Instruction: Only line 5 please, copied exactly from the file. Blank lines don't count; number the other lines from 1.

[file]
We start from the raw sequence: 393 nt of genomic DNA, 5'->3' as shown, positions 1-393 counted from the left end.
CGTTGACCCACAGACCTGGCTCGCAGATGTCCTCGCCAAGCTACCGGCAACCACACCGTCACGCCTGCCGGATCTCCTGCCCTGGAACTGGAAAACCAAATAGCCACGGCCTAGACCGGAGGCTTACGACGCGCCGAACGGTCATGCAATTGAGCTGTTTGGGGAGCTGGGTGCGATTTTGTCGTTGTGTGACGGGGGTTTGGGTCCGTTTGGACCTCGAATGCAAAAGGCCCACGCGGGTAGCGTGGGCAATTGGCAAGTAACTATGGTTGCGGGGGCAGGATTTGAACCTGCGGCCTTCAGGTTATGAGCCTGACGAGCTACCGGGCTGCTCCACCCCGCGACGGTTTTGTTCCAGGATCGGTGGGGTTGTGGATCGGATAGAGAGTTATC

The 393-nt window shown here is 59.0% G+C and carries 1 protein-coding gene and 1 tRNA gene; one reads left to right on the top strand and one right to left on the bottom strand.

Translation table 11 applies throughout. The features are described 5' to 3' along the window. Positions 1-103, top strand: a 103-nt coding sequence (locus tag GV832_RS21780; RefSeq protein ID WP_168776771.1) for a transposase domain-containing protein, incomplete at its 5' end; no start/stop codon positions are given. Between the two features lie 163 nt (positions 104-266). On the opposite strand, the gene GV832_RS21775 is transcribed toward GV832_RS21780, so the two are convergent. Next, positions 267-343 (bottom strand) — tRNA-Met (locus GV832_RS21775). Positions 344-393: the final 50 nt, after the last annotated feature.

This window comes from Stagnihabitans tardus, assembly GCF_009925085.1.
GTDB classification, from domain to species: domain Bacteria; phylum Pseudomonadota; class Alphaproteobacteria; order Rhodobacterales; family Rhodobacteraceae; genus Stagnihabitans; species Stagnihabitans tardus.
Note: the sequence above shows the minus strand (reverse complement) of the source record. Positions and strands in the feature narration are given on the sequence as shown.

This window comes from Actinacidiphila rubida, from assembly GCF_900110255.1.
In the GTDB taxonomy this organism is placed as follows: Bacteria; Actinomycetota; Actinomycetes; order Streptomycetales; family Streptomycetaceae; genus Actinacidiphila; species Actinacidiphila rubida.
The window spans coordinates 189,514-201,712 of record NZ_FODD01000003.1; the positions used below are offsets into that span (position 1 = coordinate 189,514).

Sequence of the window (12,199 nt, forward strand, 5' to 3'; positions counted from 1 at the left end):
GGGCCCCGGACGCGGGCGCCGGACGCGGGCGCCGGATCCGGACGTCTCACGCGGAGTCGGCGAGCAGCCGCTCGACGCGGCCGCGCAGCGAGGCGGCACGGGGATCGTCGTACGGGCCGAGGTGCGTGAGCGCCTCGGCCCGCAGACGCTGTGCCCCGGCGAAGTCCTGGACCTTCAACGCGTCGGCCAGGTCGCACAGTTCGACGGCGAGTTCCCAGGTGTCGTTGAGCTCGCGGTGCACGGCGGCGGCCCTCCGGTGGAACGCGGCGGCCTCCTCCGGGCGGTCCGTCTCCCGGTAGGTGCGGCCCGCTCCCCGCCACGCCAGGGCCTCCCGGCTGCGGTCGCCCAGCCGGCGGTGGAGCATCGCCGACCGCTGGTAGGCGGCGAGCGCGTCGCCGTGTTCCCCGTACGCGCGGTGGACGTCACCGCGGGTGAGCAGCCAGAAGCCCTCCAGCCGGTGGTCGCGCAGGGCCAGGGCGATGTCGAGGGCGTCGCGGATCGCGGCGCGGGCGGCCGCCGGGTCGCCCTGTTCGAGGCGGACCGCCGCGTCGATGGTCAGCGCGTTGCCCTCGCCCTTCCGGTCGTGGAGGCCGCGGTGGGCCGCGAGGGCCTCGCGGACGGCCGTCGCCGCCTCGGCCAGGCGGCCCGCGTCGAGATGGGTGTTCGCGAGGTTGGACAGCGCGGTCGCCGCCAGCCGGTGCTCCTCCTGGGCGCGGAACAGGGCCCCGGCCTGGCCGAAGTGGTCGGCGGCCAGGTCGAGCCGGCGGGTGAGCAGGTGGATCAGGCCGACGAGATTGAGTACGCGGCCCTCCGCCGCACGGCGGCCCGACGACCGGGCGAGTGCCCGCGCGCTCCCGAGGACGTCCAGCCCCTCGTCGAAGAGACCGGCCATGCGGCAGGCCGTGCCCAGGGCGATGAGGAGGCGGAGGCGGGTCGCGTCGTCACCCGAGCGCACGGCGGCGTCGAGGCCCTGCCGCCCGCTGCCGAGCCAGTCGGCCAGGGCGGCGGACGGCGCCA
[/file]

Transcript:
This window comes from Stagnihabitans tardus, assembly GCF_009925085.1.